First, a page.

The Great Adventure – Part 2 – Breaking Ship……….coming soon.
The Engineers Signatures
The souvenir card of the AFRIC above is a precious moment from the past. From the private collection of Jack Moore , son of 101 John Hoey Moore, he has kindly provided a high quality digitized copy of the card showing many of the originals signatures. On the back of the photo John has written “This photo has survived a fire and a flood”…. John at the time could not have envisaged it surviving the war and a further 100 years.
The following is a list of signatures from the AFRIC Souvenir Card
Interestingly some signatures are from a few non original members but obviously good friends of John as well as two originals on board the Clan Maccorquadale which John Hoey Moore must have obtained after the voyage.
When 209 Sapper William Cridland enlisted in 1914 , it is likely he was unaware of his ancestral history. William was a convict descendant, today considered Australian royalty, and when he enlisted with the Engineers in the AIF he was certainly unaware of his future place in Australian history… as a legendary ANZAC.
Considerable distinctions for a young man by today’s standards. But William was a modest man and would not have cared much for titles and labels. However as his life continued to take many turns, he would add one more distinction, the title of MBE (Member of the Order of the British Empire) , a well deserved Royal Honour for his outstanding civil service after the war.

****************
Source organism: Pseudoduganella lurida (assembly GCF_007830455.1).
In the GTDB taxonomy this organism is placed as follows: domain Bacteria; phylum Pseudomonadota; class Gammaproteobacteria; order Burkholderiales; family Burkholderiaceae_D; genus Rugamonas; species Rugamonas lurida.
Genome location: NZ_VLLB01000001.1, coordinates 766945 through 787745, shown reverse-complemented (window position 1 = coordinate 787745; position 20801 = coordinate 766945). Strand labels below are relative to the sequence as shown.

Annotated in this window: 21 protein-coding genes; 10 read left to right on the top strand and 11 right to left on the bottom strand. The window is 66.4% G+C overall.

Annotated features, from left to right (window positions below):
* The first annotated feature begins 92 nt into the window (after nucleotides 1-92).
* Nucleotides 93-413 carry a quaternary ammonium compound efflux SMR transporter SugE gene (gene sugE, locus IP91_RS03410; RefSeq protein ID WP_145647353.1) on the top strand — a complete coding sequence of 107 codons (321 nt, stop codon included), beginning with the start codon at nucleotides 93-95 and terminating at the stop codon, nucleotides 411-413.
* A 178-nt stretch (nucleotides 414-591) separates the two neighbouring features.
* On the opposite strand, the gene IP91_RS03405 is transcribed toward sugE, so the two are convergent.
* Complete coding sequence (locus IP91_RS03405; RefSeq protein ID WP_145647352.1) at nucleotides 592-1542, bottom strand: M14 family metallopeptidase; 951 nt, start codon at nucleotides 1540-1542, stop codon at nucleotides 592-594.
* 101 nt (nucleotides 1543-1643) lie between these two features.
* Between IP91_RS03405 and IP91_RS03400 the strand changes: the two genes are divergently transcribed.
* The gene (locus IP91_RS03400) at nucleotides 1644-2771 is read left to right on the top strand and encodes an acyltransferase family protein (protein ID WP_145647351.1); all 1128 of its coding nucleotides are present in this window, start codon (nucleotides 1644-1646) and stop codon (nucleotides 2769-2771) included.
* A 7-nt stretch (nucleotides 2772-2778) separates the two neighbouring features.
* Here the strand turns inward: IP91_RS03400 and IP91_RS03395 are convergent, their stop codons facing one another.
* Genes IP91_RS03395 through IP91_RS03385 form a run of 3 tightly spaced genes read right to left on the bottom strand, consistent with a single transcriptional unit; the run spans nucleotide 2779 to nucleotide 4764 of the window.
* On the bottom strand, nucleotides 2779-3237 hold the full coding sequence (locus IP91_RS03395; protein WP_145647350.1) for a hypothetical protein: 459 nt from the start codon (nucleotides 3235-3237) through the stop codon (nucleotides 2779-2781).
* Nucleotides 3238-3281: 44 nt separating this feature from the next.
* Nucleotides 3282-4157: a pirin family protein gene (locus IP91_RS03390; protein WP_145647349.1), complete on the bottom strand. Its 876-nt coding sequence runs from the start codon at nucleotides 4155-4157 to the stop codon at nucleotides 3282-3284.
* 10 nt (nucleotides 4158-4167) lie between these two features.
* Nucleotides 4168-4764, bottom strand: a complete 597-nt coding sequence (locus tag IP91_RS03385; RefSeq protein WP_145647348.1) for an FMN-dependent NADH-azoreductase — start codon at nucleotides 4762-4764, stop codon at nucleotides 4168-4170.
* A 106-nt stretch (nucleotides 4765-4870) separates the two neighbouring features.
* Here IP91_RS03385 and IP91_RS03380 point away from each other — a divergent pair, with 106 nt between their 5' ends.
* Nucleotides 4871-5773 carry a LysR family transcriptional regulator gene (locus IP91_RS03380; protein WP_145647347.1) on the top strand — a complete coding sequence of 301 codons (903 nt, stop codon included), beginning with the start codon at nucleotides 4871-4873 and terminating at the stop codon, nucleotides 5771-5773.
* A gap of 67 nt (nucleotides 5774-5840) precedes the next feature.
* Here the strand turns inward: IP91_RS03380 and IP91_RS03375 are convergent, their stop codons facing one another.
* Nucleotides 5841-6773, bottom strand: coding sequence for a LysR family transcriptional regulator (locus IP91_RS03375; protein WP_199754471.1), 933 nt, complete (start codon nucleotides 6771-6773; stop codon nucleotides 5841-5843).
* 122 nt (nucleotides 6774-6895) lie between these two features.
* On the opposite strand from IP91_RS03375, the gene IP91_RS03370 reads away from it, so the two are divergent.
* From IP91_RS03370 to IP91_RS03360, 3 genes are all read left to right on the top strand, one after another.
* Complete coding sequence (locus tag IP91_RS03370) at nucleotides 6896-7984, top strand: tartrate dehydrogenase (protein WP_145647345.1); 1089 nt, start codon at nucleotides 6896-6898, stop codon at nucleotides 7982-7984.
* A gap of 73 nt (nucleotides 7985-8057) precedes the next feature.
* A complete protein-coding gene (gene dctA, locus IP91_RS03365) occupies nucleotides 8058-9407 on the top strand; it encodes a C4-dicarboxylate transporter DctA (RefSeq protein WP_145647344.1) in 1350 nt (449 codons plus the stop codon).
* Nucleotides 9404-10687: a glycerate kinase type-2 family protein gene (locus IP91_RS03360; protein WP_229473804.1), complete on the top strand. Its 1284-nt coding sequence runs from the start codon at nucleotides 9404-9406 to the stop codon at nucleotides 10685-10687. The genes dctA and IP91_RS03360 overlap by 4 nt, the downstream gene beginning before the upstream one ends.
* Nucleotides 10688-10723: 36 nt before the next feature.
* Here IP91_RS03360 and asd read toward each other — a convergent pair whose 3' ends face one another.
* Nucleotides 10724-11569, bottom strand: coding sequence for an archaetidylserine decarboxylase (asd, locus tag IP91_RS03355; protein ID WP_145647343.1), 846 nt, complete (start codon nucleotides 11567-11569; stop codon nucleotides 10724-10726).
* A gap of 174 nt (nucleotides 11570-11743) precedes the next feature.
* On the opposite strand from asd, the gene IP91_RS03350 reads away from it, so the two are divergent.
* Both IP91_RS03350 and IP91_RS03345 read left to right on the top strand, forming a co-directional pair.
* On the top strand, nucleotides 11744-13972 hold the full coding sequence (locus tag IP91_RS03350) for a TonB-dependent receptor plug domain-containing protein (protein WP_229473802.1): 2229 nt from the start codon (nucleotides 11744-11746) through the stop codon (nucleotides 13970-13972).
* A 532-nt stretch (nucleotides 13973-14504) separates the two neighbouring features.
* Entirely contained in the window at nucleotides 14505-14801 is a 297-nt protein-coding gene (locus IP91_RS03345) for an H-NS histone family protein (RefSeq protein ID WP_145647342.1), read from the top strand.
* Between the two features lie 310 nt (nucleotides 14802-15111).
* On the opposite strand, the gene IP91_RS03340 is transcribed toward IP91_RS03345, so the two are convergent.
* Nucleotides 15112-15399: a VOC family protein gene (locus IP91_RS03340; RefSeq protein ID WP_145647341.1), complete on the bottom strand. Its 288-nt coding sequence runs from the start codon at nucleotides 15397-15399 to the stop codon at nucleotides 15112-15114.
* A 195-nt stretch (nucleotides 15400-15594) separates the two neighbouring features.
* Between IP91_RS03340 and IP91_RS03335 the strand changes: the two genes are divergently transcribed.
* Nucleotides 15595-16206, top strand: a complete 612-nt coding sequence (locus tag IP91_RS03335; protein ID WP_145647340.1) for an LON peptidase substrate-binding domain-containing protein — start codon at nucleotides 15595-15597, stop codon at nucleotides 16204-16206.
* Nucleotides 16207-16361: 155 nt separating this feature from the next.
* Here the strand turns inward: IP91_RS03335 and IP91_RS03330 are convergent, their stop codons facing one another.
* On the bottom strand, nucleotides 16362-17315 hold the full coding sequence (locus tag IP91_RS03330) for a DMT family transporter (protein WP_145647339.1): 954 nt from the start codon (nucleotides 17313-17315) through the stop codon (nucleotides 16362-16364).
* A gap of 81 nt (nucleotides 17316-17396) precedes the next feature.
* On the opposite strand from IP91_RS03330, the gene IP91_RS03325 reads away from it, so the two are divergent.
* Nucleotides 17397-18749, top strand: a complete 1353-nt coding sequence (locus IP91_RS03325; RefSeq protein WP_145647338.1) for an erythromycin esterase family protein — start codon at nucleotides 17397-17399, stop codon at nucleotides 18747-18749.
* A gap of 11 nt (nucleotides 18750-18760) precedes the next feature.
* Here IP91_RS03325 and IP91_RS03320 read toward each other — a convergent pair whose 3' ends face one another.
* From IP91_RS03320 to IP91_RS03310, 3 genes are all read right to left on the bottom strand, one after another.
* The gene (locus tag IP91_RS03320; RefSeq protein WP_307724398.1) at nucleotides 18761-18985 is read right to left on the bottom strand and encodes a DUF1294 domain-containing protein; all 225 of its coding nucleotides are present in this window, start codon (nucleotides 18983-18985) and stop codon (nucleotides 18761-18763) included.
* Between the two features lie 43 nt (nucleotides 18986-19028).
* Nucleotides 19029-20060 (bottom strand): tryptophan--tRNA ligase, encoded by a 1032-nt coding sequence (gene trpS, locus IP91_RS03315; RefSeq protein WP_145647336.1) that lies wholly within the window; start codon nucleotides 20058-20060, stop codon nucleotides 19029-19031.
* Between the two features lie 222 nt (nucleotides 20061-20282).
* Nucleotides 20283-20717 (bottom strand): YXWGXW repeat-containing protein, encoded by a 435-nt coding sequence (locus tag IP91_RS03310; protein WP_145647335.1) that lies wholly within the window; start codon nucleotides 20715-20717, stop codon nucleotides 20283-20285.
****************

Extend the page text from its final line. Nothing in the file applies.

William Charles Hall Cridland was a great Australian, a man who after the war dedicated much of his life to preserving the memory of the men who had made the ultimate sacrifice, and the future welfare of the returned soldiers. Ironically his own story and memory has faded with time, but is now reignited and now retold for generations of Australian’s to remember this extraordinary man.
At Gallipoli on landing day he had witnessed fellow sappers and soldiers die and a few weeks later had to bury his close friend 54Henry Fairnham. He also had to watch helplessly as young 21 Len Gatty lay motionless in no- mans land during the battle of Lone Pine. William lost another close mate and would later take special care to let Len’s people back home know of the circumstances that led to Len’s brave sacrifice.
The compassion and deep feeling for his fellow soldiers during Gallipoli no doubt laid the foundation for the path he would later follow and his dedicated civil service after the war.